Nucleotide sugars are the activated forms of monosaccharides. Nucleotide sugars act as glycosyl donors in glycosylation reactions. Those reactions are catalyzed by a group of enzymes called glycosyltransferases. To act as glycosyl donors, those monosaccharides should exist in a highly energetic form. This occurs as a result of a reaction between nucleoside triphosphate (NTP) and glycosyl monophosphate (phosphate at anomeric carbon). The recent discovery of the reversibility of many glycosyltransferase-catalyzed reactions calls into question the designation of sugar nucleotides as 'activated' donors.
Figure 1. Biological Importance and Energetics of Nucleotide sugars
Nucleotide sugars are the substrates of glycosyltransferases. In the mean time the nucleotide sugars are also intermediates in nucleotide sugar interconversions that produce some of the activated sugars needed for glycosylation reactions. Since most glycosylation takes place in the endoplasmic reticulum and golgi apparatus, there are a large family of nucleotide sugar transporters that allow nucleotide sugars to move from the cytoplasm, where they are produced, into the organelles where they are consumed.
Figure 2. Schematic representation of nucleotide sugar transporters (NSTs) and glycosylation pathways.
There are nine sugar nucleotides in humans that act as glycosyl donors and they can be classified depending on the type of the nucleoside forming them:
In other forms of life various other sugars are used and many donors are utilized for them. All five of the common nucleosides are used as a base for a nucleotide sugar donor somewhere in nature. For examples, CDP-glucose and TDP-glucose give rise to many other forms of CDP and TDP-sugar donor nucleotides.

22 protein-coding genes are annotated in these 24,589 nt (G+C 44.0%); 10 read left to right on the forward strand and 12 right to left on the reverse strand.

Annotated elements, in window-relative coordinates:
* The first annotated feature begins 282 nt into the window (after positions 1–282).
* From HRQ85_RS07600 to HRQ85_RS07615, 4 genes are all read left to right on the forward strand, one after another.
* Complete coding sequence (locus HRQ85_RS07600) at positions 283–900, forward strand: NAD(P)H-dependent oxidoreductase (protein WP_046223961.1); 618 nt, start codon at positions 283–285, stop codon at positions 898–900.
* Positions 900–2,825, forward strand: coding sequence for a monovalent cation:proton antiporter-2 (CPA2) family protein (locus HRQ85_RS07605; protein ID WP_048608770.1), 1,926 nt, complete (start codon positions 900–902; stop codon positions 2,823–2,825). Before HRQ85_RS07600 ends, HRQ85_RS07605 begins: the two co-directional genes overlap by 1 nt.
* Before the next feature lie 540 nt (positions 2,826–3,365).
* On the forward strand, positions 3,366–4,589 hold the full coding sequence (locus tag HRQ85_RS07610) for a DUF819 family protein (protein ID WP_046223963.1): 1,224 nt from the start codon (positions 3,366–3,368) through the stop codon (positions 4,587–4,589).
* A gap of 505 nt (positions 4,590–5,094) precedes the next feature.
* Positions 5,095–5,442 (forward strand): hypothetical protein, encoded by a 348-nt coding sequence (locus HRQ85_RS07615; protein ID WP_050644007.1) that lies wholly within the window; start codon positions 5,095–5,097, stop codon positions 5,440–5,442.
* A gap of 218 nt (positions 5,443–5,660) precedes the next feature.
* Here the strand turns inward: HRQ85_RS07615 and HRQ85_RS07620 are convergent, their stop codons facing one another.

Nucleotide sugar metabolism is particularly well studied in yeast, fungal pathogens, and bacterial pathogens, such as E. coli and Mycobacterium tuberculosis, for the reason that these molecules are necessary for the synthesis of glycoconjugates on the surfaces of these organisms. These glycoconjugates are virulence and components of the fungal and bacterial cell wall. These pathways are also studied in plants, but here the enzymes involved are less well understood.
Nucleotide sugars are important in determining cell surface glycoprotein glycosylation, which can modulate cellular properties such as growth and arrest. We Creative Proteomics have developed a conventional HPLC method for simultaneous determination of nucleotide sugars.
Nucleotide Sugars Quantified in This Service
|Nucleotide Sugars Quantified in This Service|
With integrated set of separation, characterization, identification and quantification systems featured with excellent robustness & reproducibility, high and ultra-sensitivity, Creative Proteomics provides reliable, rapid and cost-effective nucleotide sugars targeted metabolomics services.
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